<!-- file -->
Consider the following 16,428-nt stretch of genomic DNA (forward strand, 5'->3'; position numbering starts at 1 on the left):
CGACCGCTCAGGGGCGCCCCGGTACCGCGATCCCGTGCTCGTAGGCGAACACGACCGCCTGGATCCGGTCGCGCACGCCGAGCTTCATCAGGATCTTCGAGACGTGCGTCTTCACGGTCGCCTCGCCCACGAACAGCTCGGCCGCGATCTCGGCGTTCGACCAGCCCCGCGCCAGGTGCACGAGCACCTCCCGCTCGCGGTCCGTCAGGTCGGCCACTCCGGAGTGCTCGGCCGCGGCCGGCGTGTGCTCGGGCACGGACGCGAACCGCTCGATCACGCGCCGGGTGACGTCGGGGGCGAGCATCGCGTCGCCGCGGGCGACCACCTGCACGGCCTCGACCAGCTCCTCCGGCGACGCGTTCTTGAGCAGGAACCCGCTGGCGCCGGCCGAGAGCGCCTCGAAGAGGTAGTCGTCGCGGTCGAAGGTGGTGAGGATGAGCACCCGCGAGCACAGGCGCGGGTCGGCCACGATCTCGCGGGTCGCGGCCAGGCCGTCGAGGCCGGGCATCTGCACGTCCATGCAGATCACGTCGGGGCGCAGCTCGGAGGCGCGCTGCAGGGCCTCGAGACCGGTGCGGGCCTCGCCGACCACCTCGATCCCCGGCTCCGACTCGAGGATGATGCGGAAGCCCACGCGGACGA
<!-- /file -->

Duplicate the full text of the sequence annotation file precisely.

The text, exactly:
Consider the following 16,428-nt stretch of genomic DNA (forward strand, 5'->3'; position numbering starts at 1 on the left):
CGACCGCTCAGGGGCGCCCCGGTACCGCGATCCCGTGCTCGTAGGCGAACACGACCGCCTGGATCCGGTCGCGCACGCCGAGCTTCATCAGGATCTTCGAGACGTGCGTCTTCACGGTCGCCTCGCCCACGAACAGCTCGGCCGCGATCTCGGCGTTCGACCAGCCCCGCGCCAGGTGCACGAGCACCTCCCGCTCGCGGTCCGTCAGGTCGGCCACTCCGGAGTGCTCGGCCGCGGCCGGCGTGTGCTCGGGCACGGACGCGAACCGCTCGATCACGCGCCGGGTGACGTCGGGGGCGAGCATCGCGTCGCCGCGGGCGACCACCTGCACGGCCTCGACCAGCTCCTCCGGCGACGCGTTCTTGAGCAGGAACCCGCTGGCGCCGGCCGAGAGCGCCTCGAAGAGGTAGTCGTCGCGGTCGAAGGTGGTGAGGATGAGCACCCGCGAGCACAGGCGCGGGTCGGCCACGATCTCGCGGGTCGCGGCCAGGCCGTCGAGGCCGGGCATCTGCACGTCCATGCAGATCACGTCGGGGCGCAGCTCGGAGGCGCGCTGCAGGGCCTCGAGACCGGTGCGGGCCTCGCCGACCACCTCGATCCCCGGCTCCGACTCGAGGATGATGCGGAAGCCCACGCGGACGA